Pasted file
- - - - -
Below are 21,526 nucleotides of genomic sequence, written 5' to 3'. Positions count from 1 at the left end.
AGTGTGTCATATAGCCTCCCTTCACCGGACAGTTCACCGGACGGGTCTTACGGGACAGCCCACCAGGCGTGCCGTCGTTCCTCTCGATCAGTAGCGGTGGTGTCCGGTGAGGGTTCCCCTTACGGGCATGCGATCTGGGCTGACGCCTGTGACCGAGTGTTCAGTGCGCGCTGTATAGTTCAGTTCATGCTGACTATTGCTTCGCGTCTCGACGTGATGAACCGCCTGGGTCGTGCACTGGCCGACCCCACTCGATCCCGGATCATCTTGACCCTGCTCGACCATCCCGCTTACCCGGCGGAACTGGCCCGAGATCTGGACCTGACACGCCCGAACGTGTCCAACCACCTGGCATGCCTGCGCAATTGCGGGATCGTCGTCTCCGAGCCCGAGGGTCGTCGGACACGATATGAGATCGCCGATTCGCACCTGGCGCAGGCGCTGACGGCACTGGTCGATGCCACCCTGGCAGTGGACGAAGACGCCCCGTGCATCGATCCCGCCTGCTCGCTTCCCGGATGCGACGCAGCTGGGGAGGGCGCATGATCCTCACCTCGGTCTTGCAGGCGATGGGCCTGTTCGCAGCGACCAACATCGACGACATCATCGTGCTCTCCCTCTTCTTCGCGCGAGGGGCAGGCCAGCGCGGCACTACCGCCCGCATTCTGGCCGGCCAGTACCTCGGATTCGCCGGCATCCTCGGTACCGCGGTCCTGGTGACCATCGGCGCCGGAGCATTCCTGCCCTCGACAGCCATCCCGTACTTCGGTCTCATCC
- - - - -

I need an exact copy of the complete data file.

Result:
Below are 21,526 nucleotides of genomic sequence, written 5' to 3'. Positions count from 1 at the left end.
AGTGTGTCATATAGCCTCCCTTCACCGGACAGTTCACCGGACGGGTCTTACGGGACAGCCCACCAGGCGTGCCGTCGTTCCTCTCGATCAGTAGCGGTGGTGTCCGGTGAGGGTTCCCCTTACGGGCATGCGATCTGGGCTGACGCCTGTGACCGAGTGTTCAGTGCGCGCTGTATAGTTCAGTTCATGCTGACTATTGCTTCGCGTCTCGACGTGATGAACCGCCTGGGTCGTGCACTGGCCGACCCCACTCGATCCCGGATCATCTTGACCCTGCTCGACCATCCCGCTTACCCGGCGGAACTGGCCCGAGATCTGGACCTGACACGCCCGAACGTGTCCAACCACCTGGCATGCCTGCGCAATTGCGGGATCGTCGTCTCCGAGCCCGAGGGTCGTCGGACACGATATGAGATCGCCGATTCGCACCTGGCGCAGGCGCTGACGGCACTGGTCGATGCCACCCTGGCAGTGGACGAAGACGCCCCGTGCATCGATCCCGCCTGCTCGCTTCCCGGATGCGACGCAGCTGGGGAGGGCGCATGATCCTCACCTCGGTCTTGCAGGCGATGGGCCTGTTCGCAGCGACCAACATCGACGACATCATCGTGCTCTCCCTCTTCTTCGCGCGAGGGGCAGGCCAGCGCGGCACTACCGCCCGCATTCTGGCCGGCCAGTACCTCGGATTCGCCGGCATCCTCGGTACCGCGGTCCTGGTGACCATCGGCGCCGGAGCATTCCTGCCCTCGACAGCCATCCCGTACTTCGGTCTCATCC